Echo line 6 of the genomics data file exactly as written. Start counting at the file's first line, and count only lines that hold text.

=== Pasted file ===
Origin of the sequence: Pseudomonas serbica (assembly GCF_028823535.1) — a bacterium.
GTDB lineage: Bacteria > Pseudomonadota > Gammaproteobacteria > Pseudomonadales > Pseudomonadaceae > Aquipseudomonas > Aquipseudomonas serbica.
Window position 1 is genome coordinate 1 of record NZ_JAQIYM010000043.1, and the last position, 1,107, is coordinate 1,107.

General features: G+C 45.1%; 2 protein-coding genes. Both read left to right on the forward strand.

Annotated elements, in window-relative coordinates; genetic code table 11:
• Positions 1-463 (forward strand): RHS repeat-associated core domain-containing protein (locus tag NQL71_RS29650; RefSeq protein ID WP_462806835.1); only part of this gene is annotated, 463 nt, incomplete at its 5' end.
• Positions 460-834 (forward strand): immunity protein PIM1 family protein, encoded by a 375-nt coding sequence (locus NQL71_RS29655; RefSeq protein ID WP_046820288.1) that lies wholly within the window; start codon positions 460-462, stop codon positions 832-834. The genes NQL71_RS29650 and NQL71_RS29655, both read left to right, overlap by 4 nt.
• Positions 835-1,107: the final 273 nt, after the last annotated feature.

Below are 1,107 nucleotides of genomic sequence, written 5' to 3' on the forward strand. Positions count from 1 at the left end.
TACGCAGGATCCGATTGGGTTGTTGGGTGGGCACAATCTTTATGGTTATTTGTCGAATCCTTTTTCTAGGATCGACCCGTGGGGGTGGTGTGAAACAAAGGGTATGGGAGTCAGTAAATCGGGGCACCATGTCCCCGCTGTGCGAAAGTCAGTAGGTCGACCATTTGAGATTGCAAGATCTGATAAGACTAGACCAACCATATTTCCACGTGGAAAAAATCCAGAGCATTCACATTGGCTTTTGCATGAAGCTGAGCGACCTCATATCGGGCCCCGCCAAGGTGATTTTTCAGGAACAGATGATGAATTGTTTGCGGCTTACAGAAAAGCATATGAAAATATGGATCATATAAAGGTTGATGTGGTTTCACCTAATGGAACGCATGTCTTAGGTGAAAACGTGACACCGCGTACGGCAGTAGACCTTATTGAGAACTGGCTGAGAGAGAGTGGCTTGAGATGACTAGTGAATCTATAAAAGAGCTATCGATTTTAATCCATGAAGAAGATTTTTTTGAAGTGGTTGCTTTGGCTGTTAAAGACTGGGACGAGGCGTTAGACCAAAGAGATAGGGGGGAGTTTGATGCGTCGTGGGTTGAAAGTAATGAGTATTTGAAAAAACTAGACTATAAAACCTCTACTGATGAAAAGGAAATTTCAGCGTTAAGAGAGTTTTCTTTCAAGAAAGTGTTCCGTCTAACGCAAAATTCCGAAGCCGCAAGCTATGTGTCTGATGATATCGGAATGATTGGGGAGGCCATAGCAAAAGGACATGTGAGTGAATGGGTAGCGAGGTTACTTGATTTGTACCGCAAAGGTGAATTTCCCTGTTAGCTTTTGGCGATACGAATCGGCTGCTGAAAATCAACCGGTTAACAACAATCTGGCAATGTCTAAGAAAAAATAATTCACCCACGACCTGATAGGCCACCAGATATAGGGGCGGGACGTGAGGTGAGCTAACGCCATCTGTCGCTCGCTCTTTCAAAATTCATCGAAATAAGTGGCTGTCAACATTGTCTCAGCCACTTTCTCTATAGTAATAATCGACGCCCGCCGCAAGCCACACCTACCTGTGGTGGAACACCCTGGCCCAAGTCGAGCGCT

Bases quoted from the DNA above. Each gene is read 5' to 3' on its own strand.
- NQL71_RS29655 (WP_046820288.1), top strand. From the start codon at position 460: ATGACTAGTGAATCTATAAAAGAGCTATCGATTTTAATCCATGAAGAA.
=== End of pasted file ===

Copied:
• Positions 1-463 (forward strand): RHS repeat-associated core domain-containing protein (locus tag NQL71_RS29650; RefSeq protein ID WP_462806835.1); only part of this gene is annotated, 463 nt, incomplete at its 5' end.